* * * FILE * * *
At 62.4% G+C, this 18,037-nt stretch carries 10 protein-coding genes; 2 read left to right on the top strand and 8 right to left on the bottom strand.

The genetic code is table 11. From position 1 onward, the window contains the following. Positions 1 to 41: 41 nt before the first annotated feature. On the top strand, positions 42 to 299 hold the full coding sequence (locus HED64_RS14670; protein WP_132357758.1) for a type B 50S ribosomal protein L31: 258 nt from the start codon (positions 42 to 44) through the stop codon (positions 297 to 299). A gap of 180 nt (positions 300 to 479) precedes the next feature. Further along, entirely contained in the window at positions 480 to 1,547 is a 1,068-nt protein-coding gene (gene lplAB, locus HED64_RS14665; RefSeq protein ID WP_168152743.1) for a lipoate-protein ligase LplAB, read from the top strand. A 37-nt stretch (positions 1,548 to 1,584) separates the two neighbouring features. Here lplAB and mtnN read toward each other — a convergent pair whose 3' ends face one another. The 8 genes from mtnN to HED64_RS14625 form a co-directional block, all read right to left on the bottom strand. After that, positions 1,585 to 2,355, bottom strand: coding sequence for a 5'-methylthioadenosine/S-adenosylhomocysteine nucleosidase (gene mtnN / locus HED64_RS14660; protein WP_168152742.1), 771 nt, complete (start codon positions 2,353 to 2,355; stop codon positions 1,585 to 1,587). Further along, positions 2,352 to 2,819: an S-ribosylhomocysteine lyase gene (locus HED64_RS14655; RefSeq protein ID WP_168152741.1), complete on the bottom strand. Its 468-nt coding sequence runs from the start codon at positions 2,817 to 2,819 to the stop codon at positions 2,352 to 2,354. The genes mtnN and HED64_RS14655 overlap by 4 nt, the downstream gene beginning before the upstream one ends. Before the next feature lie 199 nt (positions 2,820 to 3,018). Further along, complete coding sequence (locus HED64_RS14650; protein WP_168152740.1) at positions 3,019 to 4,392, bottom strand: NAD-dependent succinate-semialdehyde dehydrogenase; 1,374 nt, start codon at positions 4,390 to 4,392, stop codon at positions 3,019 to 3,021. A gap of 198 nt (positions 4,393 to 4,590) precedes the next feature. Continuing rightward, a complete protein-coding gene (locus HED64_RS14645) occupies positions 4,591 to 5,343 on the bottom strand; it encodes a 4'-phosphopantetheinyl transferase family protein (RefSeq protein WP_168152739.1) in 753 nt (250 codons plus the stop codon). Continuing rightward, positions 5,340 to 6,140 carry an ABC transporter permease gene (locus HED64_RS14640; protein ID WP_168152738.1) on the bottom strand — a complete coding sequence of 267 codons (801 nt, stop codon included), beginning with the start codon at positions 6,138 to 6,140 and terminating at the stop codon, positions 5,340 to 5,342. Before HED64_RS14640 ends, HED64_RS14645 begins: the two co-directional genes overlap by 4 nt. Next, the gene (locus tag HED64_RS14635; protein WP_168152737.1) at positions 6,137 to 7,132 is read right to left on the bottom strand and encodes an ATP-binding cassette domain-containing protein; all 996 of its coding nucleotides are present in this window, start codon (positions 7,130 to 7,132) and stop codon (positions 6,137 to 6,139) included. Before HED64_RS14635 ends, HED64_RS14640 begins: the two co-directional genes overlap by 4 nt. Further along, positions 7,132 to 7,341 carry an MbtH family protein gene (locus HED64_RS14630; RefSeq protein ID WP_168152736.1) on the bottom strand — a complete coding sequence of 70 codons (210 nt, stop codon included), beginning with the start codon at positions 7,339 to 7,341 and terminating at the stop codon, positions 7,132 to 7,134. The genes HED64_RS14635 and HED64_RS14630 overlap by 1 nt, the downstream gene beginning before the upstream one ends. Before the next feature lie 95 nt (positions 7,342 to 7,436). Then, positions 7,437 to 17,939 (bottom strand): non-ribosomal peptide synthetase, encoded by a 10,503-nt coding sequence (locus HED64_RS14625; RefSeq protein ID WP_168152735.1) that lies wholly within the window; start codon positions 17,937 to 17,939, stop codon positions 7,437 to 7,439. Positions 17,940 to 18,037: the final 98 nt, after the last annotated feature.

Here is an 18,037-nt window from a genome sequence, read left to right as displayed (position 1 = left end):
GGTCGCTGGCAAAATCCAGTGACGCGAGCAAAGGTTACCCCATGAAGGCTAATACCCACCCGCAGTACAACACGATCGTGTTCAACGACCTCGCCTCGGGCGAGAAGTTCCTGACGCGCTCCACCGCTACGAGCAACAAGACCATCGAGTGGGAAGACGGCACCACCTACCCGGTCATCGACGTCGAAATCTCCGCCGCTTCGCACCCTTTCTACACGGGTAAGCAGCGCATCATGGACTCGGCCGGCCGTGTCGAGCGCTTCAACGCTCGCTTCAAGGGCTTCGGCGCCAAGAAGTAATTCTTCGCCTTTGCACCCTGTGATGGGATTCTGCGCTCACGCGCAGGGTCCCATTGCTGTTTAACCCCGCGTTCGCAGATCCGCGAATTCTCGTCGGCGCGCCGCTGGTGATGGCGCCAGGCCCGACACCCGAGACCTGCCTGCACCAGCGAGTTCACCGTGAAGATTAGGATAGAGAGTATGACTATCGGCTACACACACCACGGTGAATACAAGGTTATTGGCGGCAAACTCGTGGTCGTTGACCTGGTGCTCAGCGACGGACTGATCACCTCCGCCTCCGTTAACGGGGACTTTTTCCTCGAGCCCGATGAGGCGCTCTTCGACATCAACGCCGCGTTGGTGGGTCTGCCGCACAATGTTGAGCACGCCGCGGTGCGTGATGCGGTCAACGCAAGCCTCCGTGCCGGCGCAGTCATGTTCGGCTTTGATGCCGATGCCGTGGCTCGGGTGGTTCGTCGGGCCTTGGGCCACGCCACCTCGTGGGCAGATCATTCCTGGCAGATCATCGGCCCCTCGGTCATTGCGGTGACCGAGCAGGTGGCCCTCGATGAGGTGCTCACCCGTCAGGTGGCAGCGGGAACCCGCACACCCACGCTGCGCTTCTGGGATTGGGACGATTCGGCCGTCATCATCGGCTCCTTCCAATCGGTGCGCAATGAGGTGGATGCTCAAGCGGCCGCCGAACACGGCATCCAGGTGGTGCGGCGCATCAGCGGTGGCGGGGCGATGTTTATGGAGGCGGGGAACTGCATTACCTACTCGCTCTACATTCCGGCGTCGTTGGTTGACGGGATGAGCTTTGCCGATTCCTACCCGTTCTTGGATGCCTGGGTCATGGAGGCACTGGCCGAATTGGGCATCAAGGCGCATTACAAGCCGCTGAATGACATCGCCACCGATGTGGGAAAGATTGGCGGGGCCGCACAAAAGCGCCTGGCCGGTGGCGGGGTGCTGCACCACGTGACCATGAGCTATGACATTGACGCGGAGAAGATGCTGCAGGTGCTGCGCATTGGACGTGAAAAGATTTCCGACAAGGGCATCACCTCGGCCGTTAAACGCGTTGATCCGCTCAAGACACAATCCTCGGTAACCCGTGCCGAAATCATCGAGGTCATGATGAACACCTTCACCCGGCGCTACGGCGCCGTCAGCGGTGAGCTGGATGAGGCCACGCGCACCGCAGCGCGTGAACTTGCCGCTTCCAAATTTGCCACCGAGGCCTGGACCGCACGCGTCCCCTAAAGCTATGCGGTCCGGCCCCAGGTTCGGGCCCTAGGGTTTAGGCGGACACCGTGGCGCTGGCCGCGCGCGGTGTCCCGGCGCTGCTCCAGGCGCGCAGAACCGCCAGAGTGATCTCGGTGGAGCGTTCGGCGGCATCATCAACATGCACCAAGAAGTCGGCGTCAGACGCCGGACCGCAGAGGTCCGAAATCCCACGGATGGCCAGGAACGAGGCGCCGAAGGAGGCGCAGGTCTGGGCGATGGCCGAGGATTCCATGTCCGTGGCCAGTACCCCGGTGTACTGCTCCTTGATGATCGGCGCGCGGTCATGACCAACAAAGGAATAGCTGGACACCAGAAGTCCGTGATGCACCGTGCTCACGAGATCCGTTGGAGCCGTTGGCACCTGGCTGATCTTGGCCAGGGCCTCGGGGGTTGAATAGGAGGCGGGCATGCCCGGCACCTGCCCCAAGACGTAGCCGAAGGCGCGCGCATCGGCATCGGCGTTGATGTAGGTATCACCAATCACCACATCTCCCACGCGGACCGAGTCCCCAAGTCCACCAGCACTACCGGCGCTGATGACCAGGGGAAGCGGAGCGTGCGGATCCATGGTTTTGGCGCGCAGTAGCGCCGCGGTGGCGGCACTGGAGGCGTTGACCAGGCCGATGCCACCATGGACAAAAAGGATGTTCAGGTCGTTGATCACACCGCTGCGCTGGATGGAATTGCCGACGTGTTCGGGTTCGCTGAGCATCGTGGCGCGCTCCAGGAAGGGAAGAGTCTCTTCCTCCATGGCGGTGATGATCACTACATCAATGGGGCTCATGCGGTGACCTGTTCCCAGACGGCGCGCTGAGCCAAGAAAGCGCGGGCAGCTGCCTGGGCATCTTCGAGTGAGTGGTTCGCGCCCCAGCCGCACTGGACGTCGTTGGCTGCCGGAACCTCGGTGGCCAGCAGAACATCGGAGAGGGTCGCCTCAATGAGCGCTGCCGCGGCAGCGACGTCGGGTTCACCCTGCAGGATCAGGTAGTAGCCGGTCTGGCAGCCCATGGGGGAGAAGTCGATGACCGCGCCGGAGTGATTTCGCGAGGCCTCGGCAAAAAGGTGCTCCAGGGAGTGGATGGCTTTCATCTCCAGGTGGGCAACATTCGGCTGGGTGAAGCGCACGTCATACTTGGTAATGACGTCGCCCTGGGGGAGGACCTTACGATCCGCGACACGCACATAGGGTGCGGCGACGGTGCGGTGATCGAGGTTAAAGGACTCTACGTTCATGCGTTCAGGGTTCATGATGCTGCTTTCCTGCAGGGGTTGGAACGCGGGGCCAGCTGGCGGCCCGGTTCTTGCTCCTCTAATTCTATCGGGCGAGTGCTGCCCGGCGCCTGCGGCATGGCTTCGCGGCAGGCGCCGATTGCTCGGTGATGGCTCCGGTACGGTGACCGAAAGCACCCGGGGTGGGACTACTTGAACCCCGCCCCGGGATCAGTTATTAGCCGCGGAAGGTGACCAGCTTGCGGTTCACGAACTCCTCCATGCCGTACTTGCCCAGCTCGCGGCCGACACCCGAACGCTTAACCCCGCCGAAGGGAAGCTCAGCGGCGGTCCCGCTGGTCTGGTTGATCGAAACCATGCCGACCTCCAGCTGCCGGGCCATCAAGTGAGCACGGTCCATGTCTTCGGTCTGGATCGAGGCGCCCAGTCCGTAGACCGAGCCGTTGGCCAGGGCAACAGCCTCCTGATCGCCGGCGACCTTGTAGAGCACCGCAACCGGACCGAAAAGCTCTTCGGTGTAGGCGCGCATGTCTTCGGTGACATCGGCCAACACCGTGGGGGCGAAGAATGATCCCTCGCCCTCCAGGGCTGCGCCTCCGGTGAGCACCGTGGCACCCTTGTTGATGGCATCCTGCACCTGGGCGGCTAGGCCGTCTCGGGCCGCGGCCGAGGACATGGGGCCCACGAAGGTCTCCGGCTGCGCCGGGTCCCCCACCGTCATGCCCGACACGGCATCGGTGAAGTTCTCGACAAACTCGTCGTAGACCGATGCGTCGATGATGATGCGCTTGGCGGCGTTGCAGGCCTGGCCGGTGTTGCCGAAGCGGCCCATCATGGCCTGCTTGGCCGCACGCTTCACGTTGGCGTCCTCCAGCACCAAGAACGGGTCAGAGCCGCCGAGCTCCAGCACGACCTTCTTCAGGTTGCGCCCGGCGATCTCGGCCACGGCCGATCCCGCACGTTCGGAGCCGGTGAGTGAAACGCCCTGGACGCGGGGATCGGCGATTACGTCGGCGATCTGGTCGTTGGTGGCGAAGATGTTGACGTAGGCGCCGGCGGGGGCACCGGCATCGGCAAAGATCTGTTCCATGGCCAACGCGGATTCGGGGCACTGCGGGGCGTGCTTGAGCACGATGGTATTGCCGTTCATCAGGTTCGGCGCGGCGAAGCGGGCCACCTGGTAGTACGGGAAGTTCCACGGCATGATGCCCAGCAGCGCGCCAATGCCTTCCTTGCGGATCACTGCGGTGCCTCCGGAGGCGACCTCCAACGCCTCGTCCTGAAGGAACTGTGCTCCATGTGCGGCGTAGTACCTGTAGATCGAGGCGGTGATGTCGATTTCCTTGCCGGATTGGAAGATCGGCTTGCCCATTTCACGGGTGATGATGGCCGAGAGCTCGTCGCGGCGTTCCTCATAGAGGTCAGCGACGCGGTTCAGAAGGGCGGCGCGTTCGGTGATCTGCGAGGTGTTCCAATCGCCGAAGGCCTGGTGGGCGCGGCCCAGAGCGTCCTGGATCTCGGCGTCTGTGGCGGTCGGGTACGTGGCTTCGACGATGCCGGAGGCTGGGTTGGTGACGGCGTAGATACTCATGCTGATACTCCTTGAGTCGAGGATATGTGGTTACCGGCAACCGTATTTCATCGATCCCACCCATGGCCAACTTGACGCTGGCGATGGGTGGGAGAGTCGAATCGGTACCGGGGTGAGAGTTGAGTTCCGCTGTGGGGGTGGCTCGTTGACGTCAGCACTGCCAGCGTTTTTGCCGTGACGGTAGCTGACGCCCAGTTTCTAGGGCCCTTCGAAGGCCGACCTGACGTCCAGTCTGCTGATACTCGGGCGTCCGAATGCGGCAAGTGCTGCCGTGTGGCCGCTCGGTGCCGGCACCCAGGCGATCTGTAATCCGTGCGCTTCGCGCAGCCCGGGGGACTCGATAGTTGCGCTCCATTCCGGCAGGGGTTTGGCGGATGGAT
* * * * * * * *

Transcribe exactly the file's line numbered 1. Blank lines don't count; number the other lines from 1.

At 62.4% G+C, this 18,037-nt stretch carries 10 protein-coding genes; 2 read left to right on the top strand and 8 right to left on the bottom strand.